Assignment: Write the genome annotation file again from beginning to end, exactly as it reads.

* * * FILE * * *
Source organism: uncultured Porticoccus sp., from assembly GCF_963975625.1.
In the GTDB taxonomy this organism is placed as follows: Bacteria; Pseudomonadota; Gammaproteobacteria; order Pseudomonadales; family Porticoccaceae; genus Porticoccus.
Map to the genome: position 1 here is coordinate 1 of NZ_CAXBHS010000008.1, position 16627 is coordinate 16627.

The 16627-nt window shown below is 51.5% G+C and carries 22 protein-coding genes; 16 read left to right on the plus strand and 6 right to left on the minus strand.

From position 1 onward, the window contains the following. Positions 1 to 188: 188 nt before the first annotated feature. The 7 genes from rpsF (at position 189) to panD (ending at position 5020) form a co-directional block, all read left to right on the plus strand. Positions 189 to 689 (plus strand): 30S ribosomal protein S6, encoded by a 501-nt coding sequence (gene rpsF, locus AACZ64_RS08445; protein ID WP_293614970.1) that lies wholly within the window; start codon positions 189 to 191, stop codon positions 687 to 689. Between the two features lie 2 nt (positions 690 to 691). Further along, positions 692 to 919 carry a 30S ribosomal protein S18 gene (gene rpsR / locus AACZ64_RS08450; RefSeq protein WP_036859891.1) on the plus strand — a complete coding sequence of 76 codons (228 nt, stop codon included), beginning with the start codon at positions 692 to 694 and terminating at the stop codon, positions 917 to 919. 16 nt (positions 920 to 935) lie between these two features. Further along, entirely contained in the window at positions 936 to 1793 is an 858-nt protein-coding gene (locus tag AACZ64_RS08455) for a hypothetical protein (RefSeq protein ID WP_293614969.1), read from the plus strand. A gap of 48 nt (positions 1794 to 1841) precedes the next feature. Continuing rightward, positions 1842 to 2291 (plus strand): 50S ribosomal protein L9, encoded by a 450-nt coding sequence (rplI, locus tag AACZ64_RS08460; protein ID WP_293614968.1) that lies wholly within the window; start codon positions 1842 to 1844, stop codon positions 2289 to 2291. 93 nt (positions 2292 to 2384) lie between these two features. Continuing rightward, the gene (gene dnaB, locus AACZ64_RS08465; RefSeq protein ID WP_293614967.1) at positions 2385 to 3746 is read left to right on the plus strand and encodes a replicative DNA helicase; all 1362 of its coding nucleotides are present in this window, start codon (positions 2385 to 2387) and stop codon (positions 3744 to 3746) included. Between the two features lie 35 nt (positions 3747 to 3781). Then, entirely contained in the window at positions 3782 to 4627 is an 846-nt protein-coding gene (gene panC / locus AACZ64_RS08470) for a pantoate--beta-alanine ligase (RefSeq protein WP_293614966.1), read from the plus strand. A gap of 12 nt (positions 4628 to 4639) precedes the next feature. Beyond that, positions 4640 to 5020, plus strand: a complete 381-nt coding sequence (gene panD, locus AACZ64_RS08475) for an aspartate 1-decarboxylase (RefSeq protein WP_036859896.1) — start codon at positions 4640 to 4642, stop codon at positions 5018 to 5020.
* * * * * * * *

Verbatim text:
Source organism: uncultured Porticoccus sp., from assembly GCF_963975625.1.
In the GTDB taxonomy this organism is placed as follows: Bacteria; Pseudomonadota; Gammaproteobacteria; order Pseudomonadales; family Porticoccaceae; genus Porticoccus.
Map to the genome: position 1 here is coordinate 1 of NZ_CAXBHS010000008.1, position 16627 is coordinate 16627.

The 16627-nt window shown below is 51.5% G+C and carries 22 protein-coding genes; 16 read left to right on the plus strand and 6 right to left on the minus strand.

From position 1 onward, the window contains the following. Positions 1 to 188: 188 nt before the first annotated feature. The 7 genes from rpsF (at position 189) to panD (ending at position 5020) form a co-directional block, all read left to right on the plus strand. Positions 189 to 689 (plus strand): 30S ribosomal protein S6, encoded by a 501-nt coding sequence (gene rpsF, locus AACZ64_RS08445; protein ID WP_293614970.1) that lies wholly within the window; start codon positions 189 to 191, stop codon positions 687 to 689. Between the two features lie 2 nt (positions 690 to 691). Further along, positions 692 to 919 carry a 30S ribosomal protein S18 gene (gene rpsR / locus AACZ64_RS08450; RefSeq protein WP_036859891.1) on the plus strand — a complete coding sequence of 76 codons (228 nt, stop codon included), beginning with the start codon at positions 692 to 694 and terminating at the stop codon, positions 917 to 919. 16 nt (positions 920 to 935) lie between these two features. Further along, entirely contained in the window at positions 936 to 1793 is an 858-nt protein-coding gene (locus tag AACZ64_RS08455) for a hypothetical protein (RefSeq protein ID WP_293614969.1), read from the plus strand. A gap of 48 nt (positions 1794 to 1841) precedes the next feature. Continuing rightward, positions 1842 to 2291 (plus strand): 50S ribosomal protein L9, encoded by a 450-nt coding sequence (rplI, locus tag AACZ64_RS08460; protein ID WP_293614968.1) that lies wholly within the window; start codon positions 1842 to 1844, stop codon positions 2289 to 2291. 93 nt (positions 2292 to 2384) lie between these two features. Continuing rightward, the gene (gene dnaB, locus AACZ64_RS08465; RefSeq protein ID WP_293614967.1) at positions 2385 to 3746 is read left to right on the plus strand and encodes a replicative DNA helicase; all 1362 of its coding nucleotides are present in this window, start codon (positions 2385 to 2387) and stop codon (positions 3744 to 3746) included. Between the two features lie 35 nt (positions 3747 to 3781). Then, entirely contained in the window at positions 3782 to 4627 is an 846-nt protein-coding gene (gene panC / locus AACZ64_RS08470) for a pantoate--beta-alanine ligase (RefSeq protein WP_293614966.1), read from the plus strand. A gap of 12 nt (positions 4628 to 4639) precedes the next feature. Beyond that, positions 4640 to 5020, plus strand: a complete 381-nt coding sequence (gene panD, locus AACZ64_RS08475) for an aspartate 1-decarboxylase (RefSeq protein WP_036859896.1) — start codon at positions 4640 to 4642, stop codon at positions 5018 to 5020.